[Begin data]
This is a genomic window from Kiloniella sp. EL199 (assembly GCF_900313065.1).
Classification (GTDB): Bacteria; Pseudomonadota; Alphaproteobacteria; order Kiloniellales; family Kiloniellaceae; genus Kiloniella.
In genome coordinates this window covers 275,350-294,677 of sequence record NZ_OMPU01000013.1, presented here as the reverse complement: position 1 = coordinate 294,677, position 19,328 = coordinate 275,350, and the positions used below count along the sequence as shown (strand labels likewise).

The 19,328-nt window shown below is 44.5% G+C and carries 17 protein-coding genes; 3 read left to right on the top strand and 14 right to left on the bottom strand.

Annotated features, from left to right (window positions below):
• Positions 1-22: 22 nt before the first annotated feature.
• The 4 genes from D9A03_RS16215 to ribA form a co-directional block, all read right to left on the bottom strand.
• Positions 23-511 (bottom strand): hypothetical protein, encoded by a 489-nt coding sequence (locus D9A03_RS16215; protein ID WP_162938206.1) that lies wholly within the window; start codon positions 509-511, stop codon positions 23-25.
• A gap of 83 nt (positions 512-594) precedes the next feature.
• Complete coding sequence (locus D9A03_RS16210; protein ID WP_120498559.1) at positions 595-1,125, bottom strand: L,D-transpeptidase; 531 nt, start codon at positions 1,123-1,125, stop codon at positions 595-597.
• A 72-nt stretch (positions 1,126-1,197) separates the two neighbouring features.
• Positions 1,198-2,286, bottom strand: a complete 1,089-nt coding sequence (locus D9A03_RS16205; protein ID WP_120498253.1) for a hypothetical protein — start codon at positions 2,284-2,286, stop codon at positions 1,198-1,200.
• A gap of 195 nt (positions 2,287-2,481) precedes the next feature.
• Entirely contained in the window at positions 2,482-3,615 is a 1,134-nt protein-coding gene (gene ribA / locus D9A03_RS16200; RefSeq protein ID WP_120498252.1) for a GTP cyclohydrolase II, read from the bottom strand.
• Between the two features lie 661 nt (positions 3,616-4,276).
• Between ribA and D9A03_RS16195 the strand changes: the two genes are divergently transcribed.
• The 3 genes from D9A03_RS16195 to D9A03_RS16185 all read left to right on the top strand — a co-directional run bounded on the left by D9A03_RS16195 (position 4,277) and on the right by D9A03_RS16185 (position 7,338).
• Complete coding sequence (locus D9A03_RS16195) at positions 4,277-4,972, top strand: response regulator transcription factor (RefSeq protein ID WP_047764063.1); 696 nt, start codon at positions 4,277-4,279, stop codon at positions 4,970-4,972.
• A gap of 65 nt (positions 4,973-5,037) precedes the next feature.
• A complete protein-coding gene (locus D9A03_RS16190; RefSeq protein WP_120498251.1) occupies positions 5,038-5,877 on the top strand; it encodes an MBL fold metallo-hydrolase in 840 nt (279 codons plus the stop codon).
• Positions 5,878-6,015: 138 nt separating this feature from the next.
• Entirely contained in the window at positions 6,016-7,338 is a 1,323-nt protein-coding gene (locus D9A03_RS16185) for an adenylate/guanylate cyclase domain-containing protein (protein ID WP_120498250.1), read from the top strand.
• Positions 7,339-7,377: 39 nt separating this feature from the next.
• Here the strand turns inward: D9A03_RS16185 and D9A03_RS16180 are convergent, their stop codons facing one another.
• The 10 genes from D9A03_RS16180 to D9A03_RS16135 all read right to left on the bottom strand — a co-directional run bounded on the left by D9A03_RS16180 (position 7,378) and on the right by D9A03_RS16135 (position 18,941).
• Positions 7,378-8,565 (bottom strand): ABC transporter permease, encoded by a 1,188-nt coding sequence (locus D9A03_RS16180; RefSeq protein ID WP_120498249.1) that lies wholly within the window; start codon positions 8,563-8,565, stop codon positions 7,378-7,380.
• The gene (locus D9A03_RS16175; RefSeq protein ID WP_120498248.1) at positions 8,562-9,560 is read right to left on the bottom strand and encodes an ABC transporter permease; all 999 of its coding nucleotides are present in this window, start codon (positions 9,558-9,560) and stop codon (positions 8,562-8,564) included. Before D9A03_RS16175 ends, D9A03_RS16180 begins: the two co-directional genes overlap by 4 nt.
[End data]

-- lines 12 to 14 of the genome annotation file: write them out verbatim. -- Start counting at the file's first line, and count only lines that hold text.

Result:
• Positions 1,198-2,286, bottom strand: a complete 1,089-nt coding sequence (locus D9A03_RS16205; protein ID WP_120498253.1) for a hypothetical protein — start codon at positions 2,284-2,286, stop codon at positions 1,198-1,200.
• A gap of 195 nt (positions 2,287-2,481) precedes the next feature.
• Entirely contained in the window at positions 2,482-3,615 is a 1,134-nt protein-coding gene (gene ribA / locus D9A03_RS16200; RefSeq protein ID WP_120498252.1) for a GTP cyclohydrolase II, read from the bottom strand.